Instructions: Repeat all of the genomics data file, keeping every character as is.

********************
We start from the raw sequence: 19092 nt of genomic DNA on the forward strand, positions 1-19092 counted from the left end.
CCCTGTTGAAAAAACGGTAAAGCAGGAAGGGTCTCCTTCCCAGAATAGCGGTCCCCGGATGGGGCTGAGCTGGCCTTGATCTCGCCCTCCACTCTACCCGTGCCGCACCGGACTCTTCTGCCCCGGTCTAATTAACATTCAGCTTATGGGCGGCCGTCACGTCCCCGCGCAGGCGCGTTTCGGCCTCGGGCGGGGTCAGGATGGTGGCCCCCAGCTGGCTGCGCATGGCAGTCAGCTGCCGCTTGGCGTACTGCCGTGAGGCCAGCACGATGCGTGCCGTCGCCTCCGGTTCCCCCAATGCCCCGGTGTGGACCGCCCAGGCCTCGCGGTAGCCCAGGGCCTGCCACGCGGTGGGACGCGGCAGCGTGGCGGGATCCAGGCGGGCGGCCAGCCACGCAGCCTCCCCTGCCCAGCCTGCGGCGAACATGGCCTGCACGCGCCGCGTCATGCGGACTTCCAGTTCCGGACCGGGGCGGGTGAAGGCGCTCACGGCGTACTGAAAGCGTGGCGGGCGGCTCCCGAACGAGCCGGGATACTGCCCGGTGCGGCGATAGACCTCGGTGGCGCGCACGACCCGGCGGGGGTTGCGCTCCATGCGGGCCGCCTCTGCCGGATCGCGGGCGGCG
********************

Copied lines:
We start from the raw sequence: 19092 nt of genomic DNA on the forward strand, positions 1-19092 counted from the left end.
CCCTGTTGAAAAAACGGTAAAGCAGGAAGGGTCTCCTTCCCAGAATAGCGGTCCCCGGATGGGGCTGAGCTGGCCTTGATCTCGCCCTCCACTCTACCCGTGCCGCACCGGACTCTTCTGCCCCGGTCTAATTAACATTCAGCTTATGGGCGGCCGTCACGTCCCCGCGCAGGCGCGTTTCGGCCTCGGGCGGGGTCAGGATGGTGGCCCCCAGCTGGCTGCGCATGGCAGTCAGCTGCCGCTTGGCGTACTGCCGTGAGGCCAGCACGATGCGTGCCGTCGCCTCCGGTTCCCCCAATGCCCCGGTGTGGACCGCCCAGGCCTCGCGGTAGCCCAGGGCCTGCCACGCGGTGGGACGCGGCAGCGTGGCGGGATCCAGGCGGGCGGCCAGCCACGCAGCCTCCCCTGCCCAGCCTGCGGCGAACATGGCCTGCACGCGCCGCGTCATGCGGACTTCCAGTTCCGGACCGGGGCGGGTGAAGGCGCTCACGGCGTACTGAAAGCGTGGCGGGCGGCTCCCGAACGAGCCGGGATACTGCCCGGTGCGGCGATAGACCTCGGTGGCGCGCACGACCCGGCGGGGGTTGCGCTCCATGCGGGCCGCCTCTGCCGGATCGCGGGCGGCG